We have not actually gotten this yet; it is planned for second semester. It includes an audio component and is taught immersion style – no translating.  I took 3 years of high school Spanish and 2 years at College level, but I plan to take this course along side Coco to be a better teacher.  It offers multiple users, which is a bonus for big families. 

 

PE

Cheerleading, Volleyball, Fitness (gym workouts, setting personal goals)

 

 

Soleil (K)

Bible:

Abeka Bible story cards, Doctrinal drill

I use these story cards with big pictures on them for Soleil, and do doctrinal drill almost daily.  As with Coco, I wanted to design a Bible class just for her.  You can read about her course here.

 

Math:

Primer, Math U See

We are loving this math program.  I chose it for its hands-on approach, perfect for my active five year old.  It has a DVD with sample lessons.  Soleil enjoys watching these with me and then we spend a week or two doing the assignments for each lesson.  When it comes to teaching telling time, I think I may use my own Judy Clock instead of their manipulatives, as I started that with Soleil when she was 4.  Because I think Saxon Math has a better program for the college-bound, I plan to switch her to Saxon in 5th grade, when the use of manipulatives slows anyway.

Abeka Numbers Tablet

        Great for practicing writing numbers.

 

Reading and Phonics:

Letters and Sounds K, Abeka

Abeka Readers

My Blend and Word book

I know some people detest Abeka because of the volume of busy work they incorporate into their lessons, but you don’t have to do it all!  I have not found a better phonics program.  I taught Abeka at a private Christian preschool and my entire class of 14 four year olds were reading before kindergarten.  I highly recommend the flash cards for drilling.  I also use most of the teaching aids, as I plan to use their phonics through third grade.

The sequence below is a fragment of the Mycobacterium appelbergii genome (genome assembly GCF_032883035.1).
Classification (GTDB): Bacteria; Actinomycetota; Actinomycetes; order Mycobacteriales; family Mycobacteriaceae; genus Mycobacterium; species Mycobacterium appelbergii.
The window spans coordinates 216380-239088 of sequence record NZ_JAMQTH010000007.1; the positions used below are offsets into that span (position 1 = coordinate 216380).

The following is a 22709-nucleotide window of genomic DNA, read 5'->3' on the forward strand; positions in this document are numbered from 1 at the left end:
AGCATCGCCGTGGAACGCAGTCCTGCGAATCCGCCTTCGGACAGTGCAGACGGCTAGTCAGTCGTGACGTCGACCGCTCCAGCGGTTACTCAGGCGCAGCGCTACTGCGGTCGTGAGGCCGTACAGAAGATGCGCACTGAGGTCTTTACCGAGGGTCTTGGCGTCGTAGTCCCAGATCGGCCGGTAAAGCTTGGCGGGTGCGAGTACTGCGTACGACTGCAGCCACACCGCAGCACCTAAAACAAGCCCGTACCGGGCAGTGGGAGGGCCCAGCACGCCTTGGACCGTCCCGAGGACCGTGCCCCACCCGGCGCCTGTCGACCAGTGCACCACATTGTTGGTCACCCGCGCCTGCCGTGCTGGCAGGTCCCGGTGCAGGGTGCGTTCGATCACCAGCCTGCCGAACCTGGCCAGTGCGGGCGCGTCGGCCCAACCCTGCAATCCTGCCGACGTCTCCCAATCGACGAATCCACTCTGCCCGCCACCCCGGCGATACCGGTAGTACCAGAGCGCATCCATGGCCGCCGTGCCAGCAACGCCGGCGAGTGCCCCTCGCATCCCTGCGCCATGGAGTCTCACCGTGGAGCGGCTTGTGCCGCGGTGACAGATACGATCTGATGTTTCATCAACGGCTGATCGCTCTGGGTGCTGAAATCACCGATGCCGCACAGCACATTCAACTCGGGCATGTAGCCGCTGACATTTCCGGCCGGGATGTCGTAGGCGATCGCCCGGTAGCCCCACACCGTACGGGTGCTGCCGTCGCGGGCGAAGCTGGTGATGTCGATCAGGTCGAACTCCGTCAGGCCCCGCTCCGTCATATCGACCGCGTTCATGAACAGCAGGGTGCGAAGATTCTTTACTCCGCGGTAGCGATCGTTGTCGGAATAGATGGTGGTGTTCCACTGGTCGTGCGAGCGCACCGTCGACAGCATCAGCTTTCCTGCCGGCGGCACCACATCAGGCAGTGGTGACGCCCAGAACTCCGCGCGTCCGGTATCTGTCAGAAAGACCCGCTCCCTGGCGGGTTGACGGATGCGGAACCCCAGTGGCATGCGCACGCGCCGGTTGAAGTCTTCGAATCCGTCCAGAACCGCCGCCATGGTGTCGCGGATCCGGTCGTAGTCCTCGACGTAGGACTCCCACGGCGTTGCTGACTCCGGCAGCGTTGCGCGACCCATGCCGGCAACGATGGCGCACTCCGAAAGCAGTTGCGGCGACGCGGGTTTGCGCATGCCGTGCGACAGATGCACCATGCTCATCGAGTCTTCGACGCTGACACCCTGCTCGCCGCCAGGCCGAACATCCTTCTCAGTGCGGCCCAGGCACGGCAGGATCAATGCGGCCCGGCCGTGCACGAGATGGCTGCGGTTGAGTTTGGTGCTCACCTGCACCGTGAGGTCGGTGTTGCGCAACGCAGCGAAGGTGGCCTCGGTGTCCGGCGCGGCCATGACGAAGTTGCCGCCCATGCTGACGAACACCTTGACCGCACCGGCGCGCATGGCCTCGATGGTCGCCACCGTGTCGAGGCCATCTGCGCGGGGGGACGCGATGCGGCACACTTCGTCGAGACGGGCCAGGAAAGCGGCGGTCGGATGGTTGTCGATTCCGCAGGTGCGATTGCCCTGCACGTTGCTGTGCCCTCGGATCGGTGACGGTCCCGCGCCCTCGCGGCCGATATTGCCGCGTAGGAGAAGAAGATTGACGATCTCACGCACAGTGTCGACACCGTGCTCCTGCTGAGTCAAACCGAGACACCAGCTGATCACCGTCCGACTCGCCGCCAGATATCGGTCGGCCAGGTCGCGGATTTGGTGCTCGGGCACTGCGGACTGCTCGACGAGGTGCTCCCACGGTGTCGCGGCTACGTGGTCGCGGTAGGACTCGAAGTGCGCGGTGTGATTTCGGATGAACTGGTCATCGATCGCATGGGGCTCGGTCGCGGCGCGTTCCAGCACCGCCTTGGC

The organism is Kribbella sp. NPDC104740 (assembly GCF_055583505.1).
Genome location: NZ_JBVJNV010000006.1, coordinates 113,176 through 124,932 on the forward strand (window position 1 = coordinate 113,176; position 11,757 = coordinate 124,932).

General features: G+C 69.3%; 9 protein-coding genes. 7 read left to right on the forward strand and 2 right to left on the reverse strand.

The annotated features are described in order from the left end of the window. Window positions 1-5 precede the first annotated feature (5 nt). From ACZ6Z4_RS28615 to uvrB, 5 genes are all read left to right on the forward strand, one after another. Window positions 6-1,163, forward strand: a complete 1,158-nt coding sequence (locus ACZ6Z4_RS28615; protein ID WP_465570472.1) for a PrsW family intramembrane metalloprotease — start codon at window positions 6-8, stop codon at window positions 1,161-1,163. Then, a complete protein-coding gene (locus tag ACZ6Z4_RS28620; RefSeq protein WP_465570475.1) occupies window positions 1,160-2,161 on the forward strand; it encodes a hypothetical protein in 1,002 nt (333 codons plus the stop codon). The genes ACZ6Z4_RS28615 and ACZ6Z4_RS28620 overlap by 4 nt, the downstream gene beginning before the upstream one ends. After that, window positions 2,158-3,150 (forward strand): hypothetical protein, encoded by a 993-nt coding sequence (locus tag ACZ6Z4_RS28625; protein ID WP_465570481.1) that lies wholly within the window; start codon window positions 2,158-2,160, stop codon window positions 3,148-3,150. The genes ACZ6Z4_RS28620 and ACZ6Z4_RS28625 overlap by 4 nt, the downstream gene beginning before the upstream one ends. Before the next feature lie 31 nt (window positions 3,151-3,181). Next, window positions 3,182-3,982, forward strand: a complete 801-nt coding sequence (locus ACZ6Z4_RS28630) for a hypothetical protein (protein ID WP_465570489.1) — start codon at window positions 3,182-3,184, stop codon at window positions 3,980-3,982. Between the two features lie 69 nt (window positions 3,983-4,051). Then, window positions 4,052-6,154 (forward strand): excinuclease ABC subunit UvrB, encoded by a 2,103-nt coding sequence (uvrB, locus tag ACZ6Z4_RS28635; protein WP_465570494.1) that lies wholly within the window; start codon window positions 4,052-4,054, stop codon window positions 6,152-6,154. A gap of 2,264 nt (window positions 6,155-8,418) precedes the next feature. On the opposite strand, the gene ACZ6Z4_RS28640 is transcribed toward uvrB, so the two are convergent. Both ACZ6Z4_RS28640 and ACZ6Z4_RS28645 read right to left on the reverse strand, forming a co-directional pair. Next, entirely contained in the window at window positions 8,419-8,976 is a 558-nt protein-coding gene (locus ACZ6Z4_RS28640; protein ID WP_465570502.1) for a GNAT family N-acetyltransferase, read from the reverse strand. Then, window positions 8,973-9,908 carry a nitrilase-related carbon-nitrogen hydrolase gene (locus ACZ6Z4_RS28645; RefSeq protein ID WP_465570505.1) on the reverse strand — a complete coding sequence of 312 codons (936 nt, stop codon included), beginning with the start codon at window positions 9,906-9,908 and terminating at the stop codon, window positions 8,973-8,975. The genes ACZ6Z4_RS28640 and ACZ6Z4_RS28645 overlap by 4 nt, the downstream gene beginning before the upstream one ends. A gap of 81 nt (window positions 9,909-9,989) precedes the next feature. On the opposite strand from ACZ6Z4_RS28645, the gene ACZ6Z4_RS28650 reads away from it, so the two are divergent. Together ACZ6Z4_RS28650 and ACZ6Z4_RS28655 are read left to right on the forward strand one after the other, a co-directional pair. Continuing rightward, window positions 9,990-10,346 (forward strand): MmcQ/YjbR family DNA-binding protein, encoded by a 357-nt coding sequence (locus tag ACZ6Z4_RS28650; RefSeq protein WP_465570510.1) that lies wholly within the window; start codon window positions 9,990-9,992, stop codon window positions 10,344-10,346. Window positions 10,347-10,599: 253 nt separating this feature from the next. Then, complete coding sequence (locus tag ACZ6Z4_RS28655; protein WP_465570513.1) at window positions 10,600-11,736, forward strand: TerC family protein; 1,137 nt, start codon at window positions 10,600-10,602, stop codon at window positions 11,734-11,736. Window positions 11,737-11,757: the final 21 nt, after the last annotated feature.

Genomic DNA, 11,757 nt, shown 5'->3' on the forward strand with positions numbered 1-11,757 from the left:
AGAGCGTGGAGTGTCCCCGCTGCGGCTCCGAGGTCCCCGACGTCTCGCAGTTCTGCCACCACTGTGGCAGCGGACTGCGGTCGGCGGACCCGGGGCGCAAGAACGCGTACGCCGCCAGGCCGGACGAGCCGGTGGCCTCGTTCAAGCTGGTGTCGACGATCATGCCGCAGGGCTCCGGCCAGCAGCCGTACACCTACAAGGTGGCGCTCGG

Writing with Phonics, Abeka

This a great writing curriculum,  just remember you don’t have to do it all.  I use the manuscript style.  Sure, you can teach your kindergartner cursive.  I just didn’t want to.

 

Science:

Science Excursion

This is a fun kit I bought at a convention.  I bought it mostly for the supplies, we don’t really use the workbook that came with it.  We’re talking kindergarten here, so for us science is all about the experiments.  Next year, I will probably follow the Well Trained Mind science curriculum, with a Charlotte Mason influence in my approach.  I plan to stay away from textbooks in science at least for the first few years.

 

Social Studies:

God’s World, Abeka

This is okay, what I really love are the giant-book visuals that go along with the workbook.  Starting next year, Soleil will begin a classical history course, Tapestry of Grace.  No more textbooks!

 

PE:

Cheerleading, Swim, fun physical activities at home (bike riding, dance, walks)

 

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5 Comments leave one →
  1. Eric permalink
    January 7, 2009 11:08 am

    i like the new look

  2. angelamills permalink*
    January 7, 2009 11:43 am

    Thanks! I like it, too!

  3. Mamala permalink
    January 14, 2009 6:44 am

    I want to go to your school.

  4. May 28, 2009 5:37 pm

    Hi. Hope you don’t mind my commenting on an older post. I was just wondering if you’ve heard of Christian Light Education? My son learned to read with Abeka K4, K5, and 1st grade programs homeschooled. However, he was drilled to death. We switched to CLE for second grade this year and love it. It is still a comprehensive language arts and reading program, just has more variety of activities in the lessons. There aren’t as many distracting pictures in the workbooks. We like it a lot better than Abeka. CLE has a beginning reading phonics based program they call Learning to Read. I’m going to be starting my daughter with that instead of Abeka this fall. You may want to check it out if you’re having to tweak Abeka.